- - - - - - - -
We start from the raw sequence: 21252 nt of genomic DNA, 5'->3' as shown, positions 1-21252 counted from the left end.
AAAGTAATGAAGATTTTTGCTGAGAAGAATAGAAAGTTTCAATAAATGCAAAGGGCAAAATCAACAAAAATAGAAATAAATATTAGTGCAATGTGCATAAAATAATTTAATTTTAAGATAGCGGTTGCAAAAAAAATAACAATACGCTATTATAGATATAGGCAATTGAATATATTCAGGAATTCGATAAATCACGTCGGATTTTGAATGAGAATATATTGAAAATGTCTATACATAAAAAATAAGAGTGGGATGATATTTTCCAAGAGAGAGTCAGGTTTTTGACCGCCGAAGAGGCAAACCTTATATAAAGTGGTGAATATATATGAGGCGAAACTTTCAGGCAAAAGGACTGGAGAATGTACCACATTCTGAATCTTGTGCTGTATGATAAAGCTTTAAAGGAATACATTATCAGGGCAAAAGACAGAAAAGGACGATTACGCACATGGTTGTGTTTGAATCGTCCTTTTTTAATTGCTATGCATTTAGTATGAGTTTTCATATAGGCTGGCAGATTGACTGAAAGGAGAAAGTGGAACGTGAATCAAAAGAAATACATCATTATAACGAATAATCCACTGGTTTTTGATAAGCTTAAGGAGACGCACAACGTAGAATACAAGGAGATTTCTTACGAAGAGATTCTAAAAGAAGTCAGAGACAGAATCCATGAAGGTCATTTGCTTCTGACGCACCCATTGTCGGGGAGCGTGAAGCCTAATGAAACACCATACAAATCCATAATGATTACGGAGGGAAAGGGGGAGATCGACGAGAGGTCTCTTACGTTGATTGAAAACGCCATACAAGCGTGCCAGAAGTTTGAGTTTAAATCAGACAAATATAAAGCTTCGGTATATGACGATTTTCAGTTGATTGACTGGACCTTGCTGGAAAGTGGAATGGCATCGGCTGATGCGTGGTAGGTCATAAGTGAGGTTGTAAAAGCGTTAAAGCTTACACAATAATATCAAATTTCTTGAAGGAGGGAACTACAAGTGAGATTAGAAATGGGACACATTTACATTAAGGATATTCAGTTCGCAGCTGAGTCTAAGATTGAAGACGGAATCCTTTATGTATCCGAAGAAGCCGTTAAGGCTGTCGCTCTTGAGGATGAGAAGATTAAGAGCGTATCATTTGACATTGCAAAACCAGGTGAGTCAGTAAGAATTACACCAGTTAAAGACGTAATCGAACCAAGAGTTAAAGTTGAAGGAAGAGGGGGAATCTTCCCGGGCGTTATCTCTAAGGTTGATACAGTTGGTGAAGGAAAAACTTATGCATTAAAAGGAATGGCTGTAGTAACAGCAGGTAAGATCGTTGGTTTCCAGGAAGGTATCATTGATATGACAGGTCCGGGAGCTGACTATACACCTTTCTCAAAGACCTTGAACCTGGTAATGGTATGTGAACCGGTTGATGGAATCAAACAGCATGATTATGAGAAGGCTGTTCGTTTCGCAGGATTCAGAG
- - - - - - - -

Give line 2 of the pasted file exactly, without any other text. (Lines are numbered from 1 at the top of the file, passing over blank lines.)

AAAGTAATGAAGATTTTTGCTGAGAAGAATAGAAAGTTTCAATAAATGCAAAGGGCAAAATCAACAAAAATAGAAATAAATATTAGTGCAATGTGCATAAAATAATTTAATTTTAAGATAGCGGTTGCAAAAAAAATAACAATACGCTATTATAGATATAGGCAATTGAATATATTCAGGAATTCGATAAATCACGTCGGATTTTGAATGAGAATATATTGAAAATGTCTATACATAAAAAATAAGAGTGGGATGATATTTTCCAAGAGAGAGTCAGGTTTTTGACCGCCGAAGAGGCAAACCTTATATAAAGTGGTGAATATATATGAGGCGAAACTTTCAGGCAAAAGGACTGGAGAATGTACCACATTCTGAATCTTGTGCTGTATGATAAAGCTTTAAAGGAATACATTATCAGGGCAAAAGACAGAAAAGGACGATTACGCACATGGTTGTGTTTGAATCGTCCTTTTTTAATTGCTATGCATTTAGTATGAGTTTTCATATAGGCTGGCAGATTGACTGAAAGGAGAAAGTGGAACGTGAATCAAAAGAAATACATCATTATAACGAATAATCCACTGGTTTTTGATAAGCTTAAGGAGACGCACAACGTAGAATACAAGGAGATTTCTTACGAAGAGATTCTAAAAGAAGTCAGAGACAGAATCCATGAAGGTCATTTGCTTCTGACGCACCCATTGTCGGGGAGCGTGAAGCCTAATGAAACACCATACAAATCCATAATGATTACGGAGGGAAAGGGGGAGATCGACGAGAGGTCTCTTACGTTGATTGAAAACGCCATACAAGCGTGCCAGAAGTTTGAGTTTAAATCAGACAAATATAAAGCTTCGGTATATGACGATTTTCAGTTGATTGACTGGACCTTGCTGGAAAGTGGAATGGCATCGGCTGATGCGTGGTAGGTCATAAGTGAGGTTGTAAAAGCGTTAAAGCTTACACAATAATATCAAATTTCTTGAAGGAGGGAACTACAAGTGAGATTAGAAATGGGACACATTTACATTAAGGATATTCAGTTCGCAGCTGAGTCTAAGATTGAAGACGGAATCCTTTATGTATCCGAAGAAGCCGTTAAGGCTGTCGCTCTTGAGGATGAGAAGATTAAGAGCGTATCATTTGACATTGCAAAACCAGGTGAGTCAGTAAGAATTACACCAGTTAAAGACGTAATCGAACCAAGAGTTAAAGTTGAAGGAAGAGGGGGAATCTTCCCGGGCGTTATCTCTAAGGTTGATACAGTTGGTGAAGGAAAAACTTATGCATTAAAAGGAATGGCTGTAGTAACAGCAGGTAAGATCGTTGGTTTCCAGGAAGGTATCATTGATATGACAGGTCCGGGAGCTGACTATACACCTTTCTCAAAGACCTTGAACCTGGTAATGGTATGTGAACCGGTTGATGGAATCAAACAGCATGATTATGAGAAGGCTGTTCGTTTCGCAGGATTCAGAG